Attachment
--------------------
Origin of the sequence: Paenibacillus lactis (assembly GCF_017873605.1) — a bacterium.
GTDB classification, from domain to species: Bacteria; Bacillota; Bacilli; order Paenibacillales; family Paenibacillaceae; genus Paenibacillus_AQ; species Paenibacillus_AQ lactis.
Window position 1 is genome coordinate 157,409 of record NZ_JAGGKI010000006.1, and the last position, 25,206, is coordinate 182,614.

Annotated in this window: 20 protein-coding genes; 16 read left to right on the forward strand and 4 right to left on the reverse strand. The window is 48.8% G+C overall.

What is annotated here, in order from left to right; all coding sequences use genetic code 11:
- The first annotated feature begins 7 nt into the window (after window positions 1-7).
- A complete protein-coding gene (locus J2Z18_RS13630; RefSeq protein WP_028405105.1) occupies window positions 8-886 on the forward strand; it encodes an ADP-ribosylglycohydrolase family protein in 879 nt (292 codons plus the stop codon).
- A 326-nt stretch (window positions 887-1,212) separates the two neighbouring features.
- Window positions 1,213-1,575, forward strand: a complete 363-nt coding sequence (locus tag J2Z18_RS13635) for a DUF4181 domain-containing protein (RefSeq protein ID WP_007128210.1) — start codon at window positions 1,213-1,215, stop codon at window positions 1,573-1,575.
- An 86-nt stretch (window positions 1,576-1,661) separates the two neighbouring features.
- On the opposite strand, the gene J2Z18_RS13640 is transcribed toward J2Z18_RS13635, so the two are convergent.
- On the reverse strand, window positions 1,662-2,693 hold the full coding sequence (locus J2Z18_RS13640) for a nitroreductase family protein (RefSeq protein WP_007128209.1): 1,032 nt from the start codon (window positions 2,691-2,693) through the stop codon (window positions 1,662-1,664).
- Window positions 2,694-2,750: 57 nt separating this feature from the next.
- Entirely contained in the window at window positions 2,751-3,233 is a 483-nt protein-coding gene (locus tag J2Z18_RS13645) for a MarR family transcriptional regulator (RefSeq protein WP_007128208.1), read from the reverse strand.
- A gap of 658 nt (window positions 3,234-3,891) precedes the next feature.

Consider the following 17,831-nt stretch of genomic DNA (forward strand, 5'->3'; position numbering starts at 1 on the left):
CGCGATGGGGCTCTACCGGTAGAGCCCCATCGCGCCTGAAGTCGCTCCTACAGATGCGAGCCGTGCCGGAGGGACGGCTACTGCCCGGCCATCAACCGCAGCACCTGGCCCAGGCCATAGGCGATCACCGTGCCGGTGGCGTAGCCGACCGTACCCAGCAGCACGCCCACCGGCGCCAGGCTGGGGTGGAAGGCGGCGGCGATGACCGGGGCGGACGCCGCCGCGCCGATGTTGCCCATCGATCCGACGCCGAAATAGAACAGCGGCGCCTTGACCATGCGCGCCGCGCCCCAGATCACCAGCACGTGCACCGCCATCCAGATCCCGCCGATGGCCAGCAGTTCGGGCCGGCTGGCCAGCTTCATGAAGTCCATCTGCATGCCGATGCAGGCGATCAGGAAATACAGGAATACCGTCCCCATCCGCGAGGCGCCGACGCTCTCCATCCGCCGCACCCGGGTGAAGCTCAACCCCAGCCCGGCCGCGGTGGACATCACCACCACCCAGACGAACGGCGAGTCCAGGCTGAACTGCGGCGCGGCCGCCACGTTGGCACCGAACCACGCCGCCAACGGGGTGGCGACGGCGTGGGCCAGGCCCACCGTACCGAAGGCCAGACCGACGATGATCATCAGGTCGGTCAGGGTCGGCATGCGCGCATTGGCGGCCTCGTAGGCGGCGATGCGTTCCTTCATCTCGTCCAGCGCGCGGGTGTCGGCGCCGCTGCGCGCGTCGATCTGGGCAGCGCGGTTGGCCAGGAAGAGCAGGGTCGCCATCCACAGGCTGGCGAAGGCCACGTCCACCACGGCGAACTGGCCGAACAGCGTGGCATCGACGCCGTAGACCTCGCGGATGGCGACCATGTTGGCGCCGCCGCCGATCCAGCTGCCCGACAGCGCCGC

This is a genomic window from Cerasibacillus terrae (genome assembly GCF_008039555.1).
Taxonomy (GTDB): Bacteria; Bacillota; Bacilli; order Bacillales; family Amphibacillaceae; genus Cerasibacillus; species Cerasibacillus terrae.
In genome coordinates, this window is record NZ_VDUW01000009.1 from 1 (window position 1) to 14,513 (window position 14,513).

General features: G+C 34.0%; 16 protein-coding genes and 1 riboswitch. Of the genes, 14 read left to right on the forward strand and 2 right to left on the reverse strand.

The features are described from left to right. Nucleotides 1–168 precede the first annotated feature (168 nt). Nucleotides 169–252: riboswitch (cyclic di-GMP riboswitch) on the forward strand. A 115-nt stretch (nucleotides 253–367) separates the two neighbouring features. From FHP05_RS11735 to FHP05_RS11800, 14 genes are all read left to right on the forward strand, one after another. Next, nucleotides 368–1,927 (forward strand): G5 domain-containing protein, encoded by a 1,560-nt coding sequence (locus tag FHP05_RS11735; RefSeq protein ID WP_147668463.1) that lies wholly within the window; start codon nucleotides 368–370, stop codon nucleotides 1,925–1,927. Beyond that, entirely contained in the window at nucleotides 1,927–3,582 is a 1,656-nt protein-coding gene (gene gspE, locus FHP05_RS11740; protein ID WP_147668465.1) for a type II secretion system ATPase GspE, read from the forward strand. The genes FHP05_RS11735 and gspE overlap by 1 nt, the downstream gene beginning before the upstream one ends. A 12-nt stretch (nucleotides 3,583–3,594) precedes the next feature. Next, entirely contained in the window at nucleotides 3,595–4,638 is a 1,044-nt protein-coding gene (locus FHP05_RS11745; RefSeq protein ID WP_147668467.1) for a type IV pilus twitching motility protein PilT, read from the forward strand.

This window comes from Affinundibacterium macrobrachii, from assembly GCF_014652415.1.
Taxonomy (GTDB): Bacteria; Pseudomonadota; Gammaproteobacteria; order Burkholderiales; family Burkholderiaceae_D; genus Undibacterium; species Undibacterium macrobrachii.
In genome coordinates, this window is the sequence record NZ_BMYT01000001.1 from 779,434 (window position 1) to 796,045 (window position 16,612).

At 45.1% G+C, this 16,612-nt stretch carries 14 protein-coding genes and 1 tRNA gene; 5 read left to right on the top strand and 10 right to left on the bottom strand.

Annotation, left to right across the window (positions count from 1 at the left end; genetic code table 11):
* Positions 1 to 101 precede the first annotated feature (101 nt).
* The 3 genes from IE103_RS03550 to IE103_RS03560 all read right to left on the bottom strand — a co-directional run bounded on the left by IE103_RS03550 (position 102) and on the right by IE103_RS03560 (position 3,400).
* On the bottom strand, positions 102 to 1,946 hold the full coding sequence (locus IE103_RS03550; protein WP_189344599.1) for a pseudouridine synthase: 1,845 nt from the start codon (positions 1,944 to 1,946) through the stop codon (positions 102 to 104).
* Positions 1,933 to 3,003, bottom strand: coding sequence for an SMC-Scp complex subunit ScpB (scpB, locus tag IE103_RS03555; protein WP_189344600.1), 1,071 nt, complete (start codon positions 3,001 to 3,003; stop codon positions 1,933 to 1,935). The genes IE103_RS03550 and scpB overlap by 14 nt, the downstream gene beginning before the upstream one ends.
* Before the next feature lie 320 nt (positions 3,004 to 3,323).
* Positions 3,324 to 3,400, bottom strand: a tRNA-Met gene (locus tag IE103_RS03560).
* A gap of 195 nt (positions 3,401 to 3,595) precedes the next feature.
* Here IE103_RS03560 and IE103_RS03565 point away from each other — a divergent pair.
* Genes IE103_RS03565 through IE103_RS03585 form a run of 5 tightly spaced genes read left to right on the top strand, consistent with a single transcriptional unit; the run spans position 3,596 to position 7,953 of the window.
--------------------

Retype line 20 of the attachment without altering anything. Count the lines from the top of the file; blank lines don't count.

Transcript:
In genome coordinates, this window is record NZ_VDUW01000009.1 from 1 (window position 1) to 14,513 (window position 14,513).